The role of the defender of nature is certainly a more organic one for Charles. He became interested in the topic when it was still considered "strange," and was speaking and working in this sphere long before it became mainstream.
In 1980, Charles purchased Highgrove House, an estate in Gloucestershire that exemplified his early aspirations to sustainable development. Only organic technologies are used to take care of the gardens there. The territory features a dedicated wild garden that serves as a sustainable habitat for birds and wild animals. The estate gets its energy from solar panels and waste is filtered through a natural sewer.
Elaborating upon his experience, in 1989 Charles wrote the book A Vision of Britain, in which he argued that the traditional British methods of architecture and aesthetics should be used more in the future. This vision was the prologue to the creation of an experimental community of 3,500 people in Dorset, where the traditional approaches and techniques of southwest England were used.
The future king was quite active on the eve of COP26, the UN Climate Change Conference in Glasgow in 2021, at which, for the first time, under pressure from developing countries, a provision was adopted that developed countries should pay for "climate damage" – namely, the statement that "increased financial resources should aim to achieve a balance between adaptation and mitigation."
Finally, a year ago, the future king called for the adoption of the "Astro Charter" to create conditions for sustainable space exploration.
However, it is clear that any real opportunities to influence environmental and economic policy will be quite limited for Charles. The climate agenda is primarily a tool for positioning the monarchy – not only in the British Isles, but in the whole world.
The coronation itself shows that the British monarchy is especially concerned about its presence in the global media, which allows it to promote the Western agenda on the international stage. Actually, a coronation is not even necessary to become a king. For example, Edward VIII ruled as a sovereign but was never crowned. As the heir, King Charles ascended the throne automatically the moment Queen Elizabeth died, September 8, 2022.
Moreover, on May 6, Charles and Camilla became the only crowned monarchs in Europe. There have never been any coronations in Belgium, the Netherlands, Luxembourg, Liechtenstein, or Monaco; in Spain, Sweden, and Denmark, coronations have been replaced by inaugurations (oaths in parliament); and in Norway there is a rite of blessing for the kingdom.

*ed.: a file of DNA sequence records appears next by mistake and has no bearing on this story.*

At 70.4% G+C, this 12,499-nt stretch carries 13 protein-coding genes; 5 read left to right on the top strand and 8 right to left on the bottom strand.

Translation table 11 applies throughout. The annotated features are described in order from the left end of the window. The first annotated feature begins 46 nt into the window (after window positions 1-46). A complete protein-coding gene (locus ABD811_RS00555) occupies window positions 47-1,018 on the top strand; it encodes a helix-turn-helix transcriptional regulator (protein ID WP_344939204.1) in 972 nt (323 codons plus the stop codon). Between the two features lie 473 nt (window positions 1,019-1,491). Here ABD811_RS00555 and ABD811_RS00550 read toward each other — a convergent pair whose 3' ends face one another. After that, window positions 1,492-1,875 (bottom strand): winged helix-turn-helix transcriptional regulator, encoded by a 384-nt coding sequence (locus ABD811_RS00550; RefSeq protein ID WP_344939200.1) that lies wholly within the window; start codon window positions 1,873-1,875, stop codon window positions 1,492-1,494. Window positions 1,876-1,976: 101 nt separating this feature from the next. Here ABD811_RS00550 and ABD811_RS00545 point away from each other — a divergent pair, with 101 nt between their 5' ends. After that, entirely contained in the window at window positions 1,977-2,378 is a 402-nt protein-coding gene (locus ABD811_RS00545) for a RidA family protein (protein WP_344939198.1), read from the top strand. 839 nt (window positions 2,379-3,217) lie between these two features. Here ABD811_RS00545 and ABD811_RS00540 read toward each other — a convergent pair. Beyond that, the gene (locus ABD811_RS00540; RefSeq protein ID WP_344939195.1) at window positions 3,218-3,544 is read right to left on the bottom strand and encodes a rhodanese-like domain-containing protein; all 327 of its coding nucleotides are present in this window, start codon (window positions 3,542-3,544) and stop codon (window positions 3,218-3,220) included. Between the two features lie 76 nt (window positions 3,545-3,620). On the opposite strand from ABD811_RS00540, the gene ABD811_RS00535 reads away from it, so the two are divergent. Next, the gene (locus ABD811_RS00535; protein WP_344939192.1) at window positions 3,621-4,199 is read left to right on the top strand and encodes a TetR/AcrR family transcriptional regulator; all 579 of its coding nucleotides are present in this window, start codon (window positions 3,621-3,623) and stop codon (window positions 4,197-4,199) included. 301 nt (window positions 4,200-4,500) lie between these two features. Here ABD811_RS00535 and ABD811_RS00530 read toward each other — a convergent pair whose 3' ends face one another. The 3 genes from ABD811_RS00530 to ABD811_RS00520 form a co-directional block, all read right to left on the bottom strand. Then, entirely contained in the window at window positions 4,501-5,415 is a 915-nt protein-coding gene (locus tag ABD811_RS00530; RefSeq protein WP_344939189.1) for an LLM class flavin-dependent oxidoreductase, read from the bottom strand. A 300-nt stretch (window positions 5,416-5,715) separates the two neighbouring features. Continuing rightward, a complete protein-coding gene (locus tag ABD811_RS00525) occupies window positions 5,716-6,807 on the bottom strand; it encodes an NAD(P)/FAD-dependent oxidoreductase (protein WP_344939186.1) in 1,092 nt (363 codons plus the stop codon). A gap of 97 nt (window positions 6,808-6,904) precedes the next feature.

Before the coronation of Charles III, Elizabeth II was the last crowned monarch of the Old World.
So then why was such a large sum of money spent on the ceremonial splendor of the coronation? For the sake of media presence. The British monarchy is the only one that maintains real international ambitions, and the whole ritual is employed to promote them through media coverage. The media effect of the coronation creates a sense of the global significance of the event.
It is possible to dispense with the splendid ritual, but then how could the inhabitants of the former colonies and now the member countries of the British Commonwealth get a sense of significance and superiority from belonging to the "club?"
A few days before the coronation, The Daily Mail published the shocking results of a study sponsored by the former deputy head of the Conservative Party, Lord Ashcroft. It turns out that 6 out of 14 Commonwealth countries, including Canada and Australia, would vote to withdraw from the formal influence of the British crown. Moreover, 47% of the Canadian population supports transitioning to the republican system, versus 23% in favour of the monarchy; and in Australia it is 42% to 35%.
Opinions are pretty evenly divided in New Zealand, Belize, Grenada, Papua New Guinea, Saint Kitts and Nevis, and Saint Lucia; only in Tuvalu and Saint Vincent and the Grenadines do monarchical sentiments prevail.
The personal popularity or lack thereof of the monarch is a key factor that will determine whether the British Commonwealth will persist in the coming years. But the general vector is already clear today: It is highly likely that by the middle of the 21st century, the British "Informal Empire will cease to exist as a significant phenomenon. And with this will fade the need for a magnificent coronation.